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ABSTRACT: In this study, we detected the expression of IGF-I, IGF-II, IGF-IR, IGF-IIR, and IGFBP-3 mRNA at 50 (E50), 70 (E70), and 90 (E90) days of gestation, and 1 (D1), 20 (D20), 70 (D70), 120 (D120), and 180 (D180) days of age in the longissimus dorsi (LD) and the semitendinosus (ST) of pigs from a Yorkshire boar×Erhualian sow (YE) cross as well as a Erhualian boar×Yorkshire sow (EY) cross. We found that the expression of IGF-I and IGF-II mRNA in skeletal muscle tissues differed based on developmental age and reciprocal cross type (P<0.05). The expression of IGF-I mRNA exhibited a fluctuant ascending trend. In contrast, IGF-II showed a fluctuant descending trend after birth. The levels of IGF-IR mRNA were higher before birth compared with after birth except for the ST of EY pigs at D120 (P<0.05). The expression of IGF-IIR and IGFBP-3 mRNA remarkably changed with age and reciprocal cross type (P<0.05). IGF-I, IGF-II, and IGFBP-3 mRNA were positively correlated with IGF-IR from 50E to 180D. These data suggest that the expression of IGF-system genes exhibits specific developmental patterns in the skeletal muscle tissues of pigs from reciprocal crosses at different developmental stages and may show linked expression during certain periods of development. Our results may provide a valuable resource for the molecular breeding of pigs.General and Comparative Endocrinology 05/2011; 173(1):56-62. · 2.82 Impact Factor
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ABSTRACT: Vitamin C has been shown to delay the cellular senescence and was considered a candidate for chemoprevention and cancer therapy. To understand the reported contrasting roles of vitamin C: growth-promoting in the primary cells and growth-inhibiting in cancer cells, primary mouse embryonic fibroblasts (MEF) and their isogenic spontaneously immortalized fibroblasts with unlimited cell division potential were used as the model pair. We used microarray gene expression profiling to show that the immortalized MEF possess human cancer gene expression fingerprints including a pattern of up-regulation of inflammatory response-related genes. Using the MEF model, we found that a physiological treatment level of vitamin C (10(-5) M), but not other unrelated antioxidants, enhanced cell growth. The growth-promoting effect was associated with a pattern of enhanced expression of cell cycle- and cell division-related genes in both primary and immortalized cells. In the immortalized MEF, physiological treatment levels of vitamin C also enhanced the expression of immortalization-associated genes including a down-regulation of genes in the extracellular matrix functional category. In contrast, confocal immunofluorescence imaging of the primary MEF suggested an increase in collagen IV protein upon vitamin C treatment. Similar to the cancer cells, the growth-inhibitory effect of the redox-active form of vitamin C was preferentially observed in immortalized MEF. All effects of vitamin C required its intracellular presence since the transporter-deficient SVCT2-/- MEF did not respond to vitamin C. SVCT2-/- MEF divided and became immortalized readily indicating little dependence on vitamin C for the cell division. Immortalized SVCT2-/- MEF required higher concentration of vitamin C for the growth inhibition compared to the immortalized wildtype MEF suggesting an intracellular vitamin C toxicity. The relevance of our observation in aging and human cancer prevention was discussed.PLoS ONE 03/2012; 7(3):e32957. · 3.53 Impact Factor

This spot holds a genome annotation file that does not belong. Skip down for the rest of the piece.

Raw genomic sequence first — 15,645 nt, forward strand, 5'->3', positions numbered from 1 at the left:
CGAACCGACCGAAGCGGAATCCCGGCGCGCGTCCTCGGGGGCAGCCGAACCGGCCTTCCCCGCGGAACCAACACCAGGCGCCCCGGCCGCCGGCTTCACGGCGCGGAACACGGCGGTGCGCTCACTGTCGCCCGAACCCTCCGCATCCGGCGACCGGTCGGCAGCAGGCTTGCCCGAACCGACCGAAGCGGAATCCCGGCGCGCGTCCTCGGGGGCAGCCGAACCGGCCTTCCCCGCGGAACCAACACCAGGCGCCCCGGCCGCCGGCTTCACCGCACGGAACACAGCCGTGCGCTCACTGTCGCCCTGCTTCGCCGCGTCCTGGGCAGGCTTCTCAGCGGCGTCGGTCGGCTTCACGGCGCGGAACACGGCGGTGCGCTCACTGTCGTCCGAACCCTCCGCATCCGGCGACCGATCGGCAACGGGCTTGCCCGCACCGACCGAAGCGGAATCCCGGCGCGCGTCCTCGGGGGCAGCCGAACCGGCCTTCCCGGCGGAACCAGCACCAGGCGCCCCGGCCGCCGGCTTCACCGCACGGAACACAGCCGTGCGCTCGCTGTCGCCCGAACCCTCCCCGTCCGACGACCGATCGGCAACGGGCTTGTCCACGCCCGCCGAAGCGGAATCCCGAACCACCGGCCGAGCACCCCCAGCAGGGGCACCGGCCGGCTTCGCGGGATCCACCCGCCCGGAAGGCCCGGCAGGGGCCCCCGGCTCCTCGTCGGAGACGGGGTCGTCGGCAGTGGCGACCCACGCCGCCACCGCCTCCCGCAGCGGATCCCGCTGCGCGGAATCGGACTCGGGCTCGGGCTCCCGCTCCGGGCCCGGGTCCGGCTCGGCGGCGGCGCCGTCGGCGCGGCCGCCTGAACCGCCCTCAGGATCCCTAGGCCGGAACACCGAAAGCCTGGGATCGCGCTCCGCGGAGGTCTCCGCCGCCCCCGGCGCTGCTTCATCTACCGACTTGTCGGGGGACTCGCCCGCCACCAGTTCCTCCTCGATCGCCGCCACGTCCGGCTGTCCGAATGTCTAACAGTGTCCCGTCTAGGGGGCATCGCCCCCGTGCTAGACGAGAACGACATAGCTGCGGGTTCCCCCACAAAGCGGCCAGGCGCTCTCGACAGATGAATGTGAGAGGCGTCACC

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ABSTRACT: Limbal stem cells (LSC), which reside in the basal layer of the limbus, are thought to be responsible for corneal epithelial healing after injury. When the cornea is damaged, LSC start to proliferate, differentiate, and migrate to the site of injury. To characterize the signaling molecules ensuring communication between the cornea and LSC, we established a mouse model of mechanical corneal damage. The central cornea or limbal tissue was excised at different time intervals after injury, and the expression of genes in the explants was determined. It was observed that a number of genes for growth and differentiation factors were significantly upregulated in the cornea rapidly after injury. The ability of these factors to regulate the differentiation and proliferation of limbal cells was tested. It was found that the insulin-like growth factor-I (IGF-I), which is rapidly overexpressed after injury, enhances the expression of IGF receptor in limbal cells and induces the differentiation of LSC into cells expressing the corneal cell marker, cytokeratin K12, without any effect on limbal cell proliferation. In contrast, the epidermal growth factor (EGF) and fibroblast growth factor-β (FGF-β), which are also produced by the damaged corneal epithelium, supported limbal cell proliferation without any effect on their differentiation. Other factors did not affect limbal cell differentiation or proliferation. Thus, IGF-I was identified as the main factor stimulating the expression of IGF receptors in limbal cells and inducing the differentiation of LSC into cells expressing corneal epithelial cell markers. The proliferation of these cells was supported by EGF and FGF.Stem cells and development 08/2012; · 4.15 Impact Factor